below the street surface, the rock was often blocky, and occasional
mud seams were encountered, requiring considerable timbering on
Sections 8 and 9. The rock on Sections 10 and 11 was fairly good,
and very little timbering was used for this part of the work.



PLATE IV.

TRANS. AM. SOC. CIV. ENGRS.

VOL. LXXXI, No. 1388.

WERBIN ON

SUBWAY TUNNEL WORK.




TYPICAL SECTIONS

IN TUNNEL.
LEXINGTON AVENUE
SUBWAY
,.i 530 TO 103D STREETS.



.VI STAJ'^

' .vio .003 '/^
■:f .on .ix/.>. -I

lOW J3MMUT YAA



!V)0IT033



I

r



subway tunnel woek 343

General Description of Subway Structure.

Several different types of subway structure were used on the four
sections. On Sections 8 and 9, the local and the express tracks are
in separate structures. The local tracks are immediately below the
street surface and the work was done by cut-and-cover methods; the
express tracks are in separate tunnels below the local tracks. The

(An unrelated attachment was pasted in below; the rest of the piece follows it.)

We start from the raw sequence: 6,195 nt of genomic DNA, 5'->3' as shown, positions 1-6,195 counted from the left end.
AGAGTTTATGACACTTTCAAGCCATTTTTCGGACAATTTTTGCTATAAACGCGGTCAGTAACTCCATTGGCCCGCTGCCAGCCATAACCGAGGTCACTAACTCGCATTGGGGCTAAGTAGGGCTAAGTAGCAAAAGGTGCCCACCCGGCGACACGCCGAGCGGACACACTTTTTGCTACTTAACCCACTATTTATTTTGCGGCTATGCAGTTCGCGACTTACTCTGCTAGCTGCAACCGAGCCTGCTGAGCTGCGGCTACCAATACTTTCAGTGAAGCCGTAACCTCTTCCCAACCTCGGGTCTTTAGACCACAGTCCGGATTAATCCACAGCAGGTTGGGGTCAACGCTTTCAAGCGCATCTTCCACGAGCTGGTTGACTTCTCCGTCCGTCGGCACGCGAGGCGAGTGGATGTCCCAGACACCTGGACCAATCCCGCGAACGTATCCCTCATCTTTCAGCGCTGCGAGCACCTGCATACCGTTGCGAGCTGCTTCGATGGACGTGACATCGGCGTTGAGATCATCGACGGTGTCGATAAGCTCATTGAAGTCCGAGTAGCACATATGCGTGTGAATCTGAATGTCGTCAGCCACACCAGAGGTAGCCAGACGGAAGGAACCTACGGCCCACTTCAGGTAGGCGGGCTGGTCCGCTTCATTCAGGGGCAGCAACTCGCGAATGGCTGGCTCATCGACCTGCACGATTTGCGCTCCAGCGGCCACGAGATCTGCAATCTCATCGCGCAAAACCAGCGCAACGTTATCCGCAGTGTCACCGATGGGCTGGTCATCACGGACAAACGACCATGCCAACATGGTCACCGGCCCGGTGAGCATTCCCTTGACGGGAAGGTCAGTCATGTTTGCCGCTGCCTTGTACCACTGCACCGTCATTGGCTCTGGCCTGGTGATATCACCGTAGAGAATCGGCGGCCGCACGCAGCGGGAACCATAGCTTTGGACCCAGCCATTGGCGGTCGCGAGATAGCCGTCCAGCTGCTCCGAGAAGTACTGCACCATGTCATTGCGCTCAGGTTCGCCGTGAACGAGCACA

distance from the street surface to the sub-grade of the express tracks
varies from 60 to 100 ft., and the distance between the two levels
from 10 to 55 ft., as shown on Plate TV.

The largest part of the structure on Sections 10 and 11 is double-
decked, the express being placed immediately below the local tracks.
This type prevails from 79th to 99th Street. In the station at 96th
Street, the upper level is widened to permit the construction of the
station platform (Plate IV). Going north from 99th Street, the
local tracks in the upper level diverge imtil at 100th Street they have
been offset sufficiently to clear the express tracks in the lower level.
The four tracks then continue northward on approaching grades
until at 103d Street they are on the same level, as shown on Plate IV.

Excavation for Two-Track Tunnel, Sections 8 and 9.

Excavation in Sound RocJc. — The excavation for these tunnels
through sound rock did not present any exceptional features. The
section was taken out with a center top heading and one or two
benches, depending on the height of the heading. The center heading
was about 9 by 14 ft., the drilling requiring from 24 to 32 holes,
depending on the hardness of the rock. Work was carried on continu-
ously for 24 hours per day, with three drilling shifts. The forces
were organized so that an advance of about 5 ft. would be made daily.
The details of the drilling, loading, and firing are shown on Plate V.

Excavation in Unsound Boch. — In a considerable part of the work,